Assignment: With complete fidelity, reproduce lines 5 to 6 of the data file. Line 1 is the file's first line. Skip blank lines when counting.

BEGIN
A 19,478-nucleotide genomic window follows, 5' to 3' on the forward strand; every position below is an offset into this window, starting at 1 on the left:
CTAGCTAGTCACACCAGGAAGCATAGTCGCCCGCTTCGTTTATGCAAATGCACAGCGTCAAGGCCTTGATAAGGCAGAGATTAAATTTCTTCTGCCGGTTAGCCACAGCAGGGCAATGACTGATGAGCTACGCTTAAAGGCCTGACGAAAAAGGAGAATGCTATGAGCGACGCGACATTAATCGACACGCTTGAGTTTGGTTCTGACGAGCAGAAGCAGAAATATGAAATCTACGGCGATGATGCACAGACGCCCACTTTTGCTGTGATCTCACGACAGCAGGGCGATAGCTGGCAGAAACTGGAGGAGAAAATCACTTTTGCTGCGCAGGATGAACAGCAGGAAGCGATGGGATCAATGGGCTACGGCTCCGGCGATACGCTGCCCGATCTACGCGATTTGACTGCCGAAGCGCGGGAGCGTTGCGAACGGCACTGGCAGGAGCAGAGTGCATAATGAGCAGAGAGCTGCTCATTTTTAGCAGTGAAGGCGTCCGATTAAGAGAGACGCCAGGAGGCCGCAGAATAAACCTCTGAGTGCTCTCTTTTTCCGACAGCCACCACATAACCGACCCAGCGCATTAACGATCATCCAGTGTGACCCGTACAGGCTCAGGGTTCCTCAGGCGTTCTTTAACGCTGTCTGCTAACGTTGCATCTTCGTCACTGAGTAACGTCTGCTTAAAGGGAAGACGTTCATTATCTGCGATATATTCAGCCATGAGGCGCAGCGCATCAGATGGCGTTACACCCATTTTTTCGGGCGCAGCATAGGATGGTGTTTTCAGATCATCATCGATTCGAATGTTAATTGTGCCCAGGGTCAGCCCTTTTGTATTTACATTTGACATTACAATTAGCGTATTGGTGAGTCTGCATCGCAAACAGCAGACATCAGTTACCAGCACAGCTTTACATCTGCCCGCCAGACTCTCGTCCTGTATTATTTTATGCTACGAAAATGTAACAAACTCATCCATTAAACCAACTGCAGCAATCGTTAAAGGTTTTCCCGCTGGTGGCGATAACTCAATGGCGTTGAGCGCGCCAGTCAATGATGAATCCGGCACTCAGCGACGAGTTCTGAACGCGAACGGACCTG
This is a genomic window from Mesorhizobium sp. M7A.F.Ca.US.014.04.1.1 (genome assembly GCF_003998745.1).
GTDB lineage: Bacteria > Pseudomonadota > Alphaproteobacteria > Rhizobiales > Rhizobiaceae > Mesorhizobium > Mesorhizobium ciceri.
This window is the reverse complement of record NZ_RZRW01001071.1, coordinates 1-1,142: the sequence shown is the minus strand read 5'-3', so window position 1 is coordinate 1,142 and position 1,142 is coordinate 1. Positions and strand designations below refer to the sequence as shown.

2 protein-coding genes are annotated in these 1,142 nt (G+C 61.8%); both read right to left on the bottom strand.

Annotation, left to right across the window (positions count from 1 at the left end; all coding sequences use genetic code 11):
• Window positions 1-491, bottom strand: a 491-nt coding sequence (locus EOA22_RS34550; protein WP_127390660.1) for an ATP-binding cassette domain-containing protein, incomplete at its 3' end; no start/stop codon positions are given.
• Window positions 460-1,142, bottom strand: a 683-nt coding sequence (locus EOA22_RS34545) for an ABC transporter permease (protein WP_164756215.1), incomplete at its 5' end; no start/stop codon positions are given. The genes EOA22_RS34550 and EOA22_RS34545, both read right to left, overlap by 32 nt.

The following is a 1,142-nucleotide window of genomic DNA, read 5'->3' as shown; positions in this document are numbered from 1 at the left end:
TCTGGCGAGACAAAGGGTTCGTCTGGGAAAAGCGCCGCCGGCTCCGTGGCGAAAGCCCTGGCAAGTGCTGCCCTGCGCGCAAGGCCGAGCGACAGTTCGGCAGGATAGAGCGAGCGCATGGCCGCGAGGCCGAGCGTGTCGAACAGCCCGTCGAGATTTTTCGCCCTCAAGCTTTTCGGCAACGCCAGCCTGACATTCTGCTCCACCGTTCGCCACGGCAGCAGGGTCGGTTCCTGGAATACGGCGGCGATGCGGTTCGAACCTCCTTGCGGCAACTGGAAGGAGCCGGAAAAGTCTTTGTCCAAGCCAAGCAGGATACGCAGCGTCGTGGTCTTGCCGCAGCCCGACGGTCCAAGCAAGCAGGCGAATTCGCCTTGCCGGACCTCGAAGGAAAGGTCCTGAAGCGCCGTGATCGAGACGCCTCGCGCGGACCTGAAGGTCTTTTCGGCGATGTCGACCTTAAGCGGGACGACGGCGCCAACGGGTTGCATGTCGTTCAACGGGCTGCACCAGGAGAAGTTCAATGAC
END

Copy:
This window is the reverse complement of record NZ_RZRW01001071.1, coordinates 1-1,142: the sequence shown is the minus strand read 5'-3', so window position 1 is coordinate 1,142 and position 1,142 is coordinate 1. Positions and strand designations below refer to the sequence as shown.

2 protein-coding genes are annotated in these 1,142 nt (G+C 61.8%); both read right to left on the bottom strand.